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What working parents gained during covid

And why they should not give up these advantages even after the pandemic

Flexible work timings for both parents, for instance, is something we need to hold on to
Flexible work timings for both parents, for instance, is something we need to hold on to (Congerdesign/Pixabay )

(Bloomberg Opinion) -- It has been a hellish year for moms. While our kids have been out of school due to the pandemic, many of us who have been fortunate enough to keep our jobs have been expected to work while providing round-the-clock child care. Unsurprisingly, more than 2.4 million women left the US labour force between February 2020 and February 2021.

But there’s a way to make a bad situation work for us. Here are five gains mothers have made during the pandemic that they should refuse to give up when it’s over.

No-visitor policies in hospitals after childbirth. As new mothers are recovering from a major medical event, they also have to feed their babies every couple of hours, often with the added learning curve and challenges that come with breastfeeding. One night after my daughter was born in March, I stayed up until the wee hours of the morning to care for her. When a hospital technician woke me a few minutes after I finally got to sleep to take my blood pressure, I was so confused that she asked whether I speak English (I am a professor of communication).

While moms should be allowed to have a support person with them, this is not a time when moms should also feel obligated to host their extended families. Thanks to hospital prohibitions on guests during the pandemic, many of us were liberated from this social pressure. Hospitals shouldn’t roll it back. While well-meaning friends and family might be excited to meet the baby, the best thing anyone can do for a newborn is let Mom take care of herself so she can be well enough to meet her child’s constant needs.

Options for pregnant people to work largely or entirely from home. Early reports suggest that once people began staying home during the pandemic, the number of babies born prematurely declined — in some places significantly. That’s outstanding, because babies who are born early — particularly before 32 weeks — face the prospect of very serious health problems or even death. While researchers are still figuring out why pregnant people who stayed home seem to have had healthier, longer pregnancies (more rest? avoidance of pollution and pathogens?), one thing has become clear: Employers should allow expectant workers to work from home as much as possible.

More relaxed dress codes and expectations. Women are expected to invest far more in their appearances than men. According to a 2014 survey, they spend almost two hours more each week than men on things like hairstyling and makeup application. That’s all time we’re not bonding with our children — or getting much-needed rest. There’s a reason we do it: We know people judge us more than they do men on our appearance. Over the past year, we stopped paying this tax a bit as dress standards, thanks to Zoom, became more relaxed. When we go back to our workplaces, our coworkers should keep paying more attention to what we contribute than to how we look — and that goes for all of us.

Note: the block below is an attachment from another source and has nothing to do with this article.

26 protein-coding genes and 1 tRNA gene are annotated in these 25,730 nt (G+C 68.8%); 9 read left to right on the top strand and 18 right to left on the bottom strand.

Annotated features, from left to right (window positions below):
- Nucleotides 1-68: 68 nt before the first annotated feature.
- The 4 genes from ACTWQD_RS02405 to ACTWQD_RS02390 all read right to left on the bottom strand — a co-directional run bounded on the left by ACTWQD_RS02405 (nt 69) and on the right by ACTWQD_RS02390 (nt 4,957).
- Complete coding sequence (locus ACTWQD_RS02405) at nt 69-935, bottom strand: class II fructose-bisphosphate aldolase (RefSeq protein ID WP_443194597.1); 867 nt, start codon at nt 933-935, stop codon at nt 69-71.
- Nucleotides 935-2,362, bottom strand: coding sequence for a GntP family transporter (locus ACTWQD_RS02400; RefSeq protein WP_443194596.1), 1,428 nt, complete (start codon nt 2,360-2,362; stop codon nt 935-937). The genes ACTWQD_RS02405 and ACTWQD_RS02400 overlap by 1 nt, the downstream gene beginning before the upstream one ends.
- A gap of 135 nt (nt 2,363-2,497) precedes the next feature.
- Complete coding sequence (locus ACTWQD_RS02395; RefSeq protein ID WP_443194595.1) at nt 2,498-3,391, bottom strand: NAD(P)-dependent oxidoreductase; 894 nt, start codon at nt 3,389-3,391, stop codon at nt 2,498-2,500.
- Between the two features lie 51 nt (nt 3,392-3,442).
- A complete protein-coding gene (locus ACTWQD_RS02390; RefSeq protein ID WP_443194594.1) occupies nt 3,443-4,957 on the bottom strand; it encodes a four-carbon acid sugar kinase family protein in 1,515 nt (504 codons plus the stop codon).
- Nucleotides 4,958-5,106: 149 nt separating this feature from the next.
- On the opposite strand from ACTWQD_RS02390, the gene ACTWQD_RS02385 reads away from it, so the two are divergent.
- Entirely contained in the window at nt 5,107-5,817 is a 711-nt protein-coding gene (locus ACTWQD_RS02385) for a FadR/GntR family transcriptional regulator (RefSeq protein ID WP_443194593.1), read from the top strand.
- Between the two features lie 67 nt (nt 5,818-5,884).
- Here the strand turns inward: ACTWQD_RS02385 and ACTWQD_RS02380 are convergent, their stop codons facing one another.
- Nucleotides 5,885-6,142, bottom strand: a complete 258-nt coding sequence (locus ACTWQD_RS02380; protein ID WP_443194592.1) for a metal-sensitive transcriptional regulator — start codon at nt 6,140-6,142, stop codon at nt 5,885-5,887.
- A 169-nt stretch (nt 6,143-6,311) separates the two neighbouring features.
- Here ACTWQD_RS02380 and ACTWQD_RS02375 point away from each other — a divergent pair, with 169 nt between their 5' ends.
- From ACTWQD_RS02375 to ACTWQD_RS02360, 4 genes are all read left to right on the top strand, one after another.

Flexible schedules for all parents. During the pandemic, many parents worked some early-morning hours or late at night (or both) in order to share child-care responsibilities with their partners. Of course, this also requires the ability to work remotely. 

Employers must keep these options available for moms and dads in the After Times. Offering them to moms alone won’t do the trick, because one of the biggest challenges women in particular face is that, after working all day, we’re expected to do what the sociologist Arlie Hochschild called the “second shift.” According to the Bureau of Labor Statistics, when both spouses work full-time, mothers take on more than 60% of the child care and more than 72% of the housework. In order for fathers to start pulling their weight, they need job flexibility every bit as much as we do.

Reasonable number of work hours. While many workers have been putting in more hours at work during the pandemic (when you’re working from home, there isn’t a clear start and end to the workday), we’ve also enjoyed more time with our families. Americans devoted 35% of the time we’ve saved commuting to actual work, according to the Becker Friedman Institute at the University of Chicago. But that also means people have in general had a lot more time for things such as leisure and child care (though I don’t know too many parents who have been taking it easy). We won’t want to give these things up when we return to the office. And employers should take note: As they re-evaluate their priorities, 40% of employees are thinking about leaving their jobs this year, research by Microsoft has found.

To retain quality people, employers will have to provide room for better work-life balance. That means capping hours at 40 per week — and also giving people who need them options for part-time work at reduced pay. These policies must apply to fathers, too, so we can all do our fair share of the labor in our families and homes. One of the big reasons women do so much more domestic work now is because people who “overwork” — or put in more than 50 hours per week — are paid a big premium, and men tend to take the jobs requiring the overwork.

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